Yes indeed, as far as I am concerned, both on a work and personal level, keep this warm and dry weather coming for as long as you like.
Over the last hundred or so years that I've been gardening, the working year has been planned around what used to be a normal four season cycle. Quotes are based on October to December being fairly heavy in terms of leaf debris, January and February (with the possibility of March as well) should be months when nothing needs doing, April to June frantic, and July to September fairly static, with just a little hedgetrimming and mowing to keep on top of things. All this is essential to make the maintaining of some thirty properties remotely possible.
The last five or six years have given us weather nothing like it should be though, with far more wind and rain than is normal, and a growing season that lasts, well, all year long. It's fair to say that last year in particular was probably the toughest year yet. Grass and hedges etc kept growing even through Christmas, and because of the lack of sun, flowering was reduced drasically. This had a knock on effect to any crops being grown, from large scale farms and orchards, right down to our little allotment plot. But this year has been normal, and for the last couple of months sunny.....and nice!
Despite the dryness, the owners of the Sandbanks house have been steadfastly watering all of the new planting, and things are doing well there, without a single loss which is quite amazing really. The clumps are knitting together nicely, and next year should start to produce the effect we are after in the design. Yes, that's Amanda in the background picking up the odd fir cone that's fallen.
The back garden is also coming along nicely, but we have sadly lost a couple of Euphorbia purpurea, as they got a little too dry at one point. Maybe replace them with something else in the winter.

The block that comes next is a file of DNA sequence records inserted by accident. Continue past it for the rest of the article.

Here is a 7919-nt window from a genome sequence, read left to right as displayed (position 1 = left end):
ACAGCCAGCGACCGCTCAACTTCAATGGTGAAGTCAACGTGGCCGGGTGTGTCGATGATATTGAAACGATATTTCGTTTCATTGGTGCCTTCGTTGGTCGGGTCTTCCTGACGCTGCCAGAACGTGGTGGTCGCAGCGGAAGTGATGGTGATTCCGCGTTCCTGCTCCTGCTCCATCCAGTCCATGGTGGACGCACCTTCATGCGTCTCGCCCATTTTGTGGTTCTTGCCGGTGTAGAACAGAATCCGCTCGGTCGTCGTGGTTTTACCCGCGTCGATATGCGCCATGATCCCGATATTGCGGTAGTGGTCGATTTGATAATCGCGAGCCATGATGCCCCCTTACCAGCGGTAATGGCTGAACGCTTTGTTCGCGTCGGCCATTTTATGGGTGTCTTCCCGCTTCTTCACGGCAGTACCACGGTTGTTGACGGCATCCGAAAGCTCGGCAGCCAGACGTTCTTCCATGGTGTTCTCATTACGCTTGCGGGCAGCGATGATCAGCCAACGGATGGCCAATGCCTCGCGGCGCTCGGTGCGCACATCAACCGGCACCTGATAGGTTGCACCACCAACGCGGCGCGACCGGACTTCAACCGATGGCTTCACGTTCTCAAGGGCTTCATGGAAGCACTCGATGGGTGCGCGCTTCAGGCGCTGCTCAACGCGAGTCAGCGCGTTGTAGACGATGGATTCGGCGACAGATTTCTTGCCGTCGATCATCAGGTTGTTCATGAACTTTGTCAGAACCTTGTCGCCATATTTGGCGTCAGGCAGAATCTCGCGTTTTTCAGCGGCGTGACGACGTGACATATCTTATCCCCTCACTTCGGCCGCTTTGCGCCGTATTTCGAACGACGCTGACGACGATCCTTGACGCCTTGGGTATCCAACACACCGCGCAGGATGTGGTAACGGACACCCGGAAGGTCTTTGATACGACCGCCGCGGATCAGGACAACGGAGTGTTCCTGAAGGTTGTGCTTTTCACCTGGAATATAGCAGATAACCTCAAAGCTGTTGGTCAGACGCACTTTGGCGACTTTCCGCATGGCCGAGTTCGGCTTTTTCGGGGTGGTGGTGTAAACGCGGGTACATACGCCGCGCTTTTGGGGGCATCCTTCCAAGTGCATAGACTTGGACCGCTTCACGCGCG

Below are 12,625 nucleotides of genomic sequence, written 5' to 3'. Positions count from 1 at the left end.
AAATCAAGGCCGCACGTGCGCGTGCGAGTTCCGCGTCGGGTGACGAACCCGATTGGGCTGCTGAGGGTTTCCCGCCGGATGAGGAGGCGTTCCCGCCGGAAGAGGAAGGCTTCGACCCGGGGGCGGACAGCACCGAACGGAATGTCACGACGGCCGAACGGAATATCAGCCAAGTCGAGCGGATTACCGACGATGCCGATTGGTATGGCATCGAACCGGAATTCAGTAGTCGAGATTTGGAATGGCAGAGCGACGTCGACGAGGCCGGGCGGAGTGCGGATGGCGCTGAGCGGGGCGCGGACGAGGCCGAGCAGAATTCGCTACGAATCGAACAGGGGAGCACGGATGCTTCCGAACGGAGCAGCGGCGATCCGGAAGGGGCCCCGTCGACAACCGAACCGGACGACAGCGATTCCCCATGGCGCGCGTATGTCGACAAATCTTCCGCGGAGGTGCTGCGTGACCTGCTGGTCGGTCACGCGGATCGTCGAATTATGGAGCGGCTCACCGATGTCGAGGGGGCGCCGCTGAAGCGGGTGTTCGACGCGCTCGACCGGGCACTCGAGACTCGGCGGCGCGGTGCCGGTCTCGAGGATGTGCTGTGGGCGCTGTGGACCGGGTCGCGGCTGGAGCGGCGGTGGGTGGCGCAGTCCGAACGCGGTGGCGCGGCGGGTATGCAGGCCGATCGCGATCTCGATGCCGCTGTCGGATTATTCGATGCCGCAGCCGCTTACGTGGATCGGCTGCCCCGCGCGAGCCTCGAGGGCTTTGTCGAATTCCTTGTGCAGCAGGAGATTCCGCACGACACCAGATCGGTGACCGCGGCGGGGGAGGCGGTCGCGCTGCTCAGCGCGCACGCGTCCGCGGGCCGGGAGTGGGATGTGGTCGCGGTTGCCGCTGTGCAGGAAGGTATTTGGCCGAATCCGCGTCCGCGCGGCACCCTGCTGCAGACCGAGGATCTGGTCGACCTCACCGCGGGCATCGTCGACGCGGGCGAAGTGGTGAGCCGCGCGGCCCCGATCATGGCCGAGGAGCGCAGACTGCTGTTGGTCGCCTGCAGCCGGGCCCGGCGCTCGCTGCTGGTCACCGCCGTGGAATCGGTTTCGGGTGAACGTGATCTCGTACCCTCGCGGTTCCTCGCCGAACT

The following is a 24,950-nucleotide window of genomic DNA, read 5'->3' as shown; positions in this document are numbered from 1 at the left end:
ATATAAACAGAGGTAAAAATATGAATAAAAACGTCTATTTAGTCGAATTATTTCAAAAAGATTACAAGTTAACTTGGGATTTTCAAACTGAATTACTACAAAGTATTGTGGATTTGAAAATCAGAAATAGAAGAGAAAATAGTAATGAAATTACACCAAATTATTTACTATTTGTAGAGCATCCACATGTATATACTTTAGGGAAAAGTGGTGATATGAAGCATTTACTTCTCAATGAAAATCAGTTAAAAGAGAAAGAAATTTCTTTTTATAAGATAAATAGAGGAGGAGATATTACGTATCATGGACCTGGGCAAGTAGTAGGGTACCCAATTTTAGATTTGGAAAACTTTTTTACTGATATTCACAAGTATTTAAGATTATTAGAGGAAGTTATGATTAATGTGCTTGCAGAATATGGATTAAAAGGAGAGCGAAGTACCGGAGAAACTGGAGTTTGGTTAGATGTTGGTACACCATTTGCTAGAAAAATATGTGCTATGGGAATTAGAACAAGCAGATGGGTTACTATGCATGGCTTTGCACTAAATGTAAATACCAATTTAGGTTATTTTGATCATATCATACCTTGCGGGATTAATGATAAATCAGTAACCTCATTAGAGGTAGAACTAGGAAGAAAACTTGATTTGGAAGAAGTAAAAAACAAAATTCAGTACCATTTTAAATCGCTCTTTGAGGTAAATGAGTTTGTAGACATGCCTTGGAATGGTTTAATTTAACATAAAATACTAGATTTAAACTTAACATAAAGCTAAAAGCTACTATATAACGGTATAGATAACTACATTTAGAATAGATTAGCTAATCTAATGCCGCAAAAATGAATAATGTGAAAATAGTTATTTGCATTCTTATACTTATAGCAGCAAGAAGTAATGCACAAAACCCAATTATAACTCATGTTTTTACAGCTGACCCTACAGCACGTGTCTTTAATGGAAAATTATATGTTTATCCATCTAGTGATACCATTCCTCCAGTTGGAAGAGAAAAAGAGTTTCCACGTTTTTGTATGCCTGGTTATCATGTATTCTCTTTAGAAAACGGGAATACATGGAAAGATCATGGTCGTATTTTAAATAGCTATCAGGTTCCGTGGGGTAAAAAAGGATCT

We have used Cannas and Gazanias in the pots here for the main colour. Both favourites of mine, the Gazanias in particular are quite stunning flowers, and tough as old boots in dry weather. They really were glowing with colour, although the phone camera has them perhaps a little radioactive in appearance. Dead head regularly to keep them going all the way into October.
On the home gardening front, we have had a weekend interspersed with early morning beach running and swimming, book reading and tea drinking by the Haven Ferry, and two major jobs that we have been putting off. The first is the trimming of the Boston Ivy (Parthenocissus tricuspidata) that has now covered the whole front of the house along with the Hydrangea petiolaris. The Boston Ivy had to be cut away from windows, and cleared off the roof, which is always a precarious job.
The front completed, ladders were moved to the side, and as you can see, it's covering everything. Unfortunately, when I got up there, some house martins were nesting, and so work here has stopped for the time being.
The other major job was the hard pruning of our two Acacia trees. We have one at the end of the garden that takes the brunt of the wind that sweeps through during the winter months, and another near the house, and bordering our neighbour. Work was tricky, with ropes, ladders and plenty of climbing, but we got the end one done, although sorry, but we forgot to take any pictures. The other tree has yeat to be done, and is truly a monster. The ends of branches quite literally get caught in both our upstairs windows, and those of our neighbour. Just as well they are good and tolerant people. The plan is to get that one done in the coming evenings after work, and hopefully take pictures eh?
On the allotment, mildew is becoming a bit of a problem due to the weather, but we are getting it under control. Harvests are getting larger, and last night we came home with our second. The courgettes get used as soon as possible, the marrow is for lunch on Saturday, the rest is for freezing.
It's all too much for Ted. He's already packed and thinking of our holiday to St.Davids in October.
Sunday night was barbecue night. It had been a lovely weekend, and rather than use the big one that we have for when people come around, we have a small one just big enough for the two of us.
A warm summers evening, a cool glass of wine, and some Italian barbecue recipes to try out.
All very tasty indeed, and as darkness set in the evening was rounded off with warm feet in front of the mexican oven, and a nice glass of malt whisky.
It's Tuesday now, and another dry day ahead. Youngest daughter is using her day off to help mow a big place this afternoon.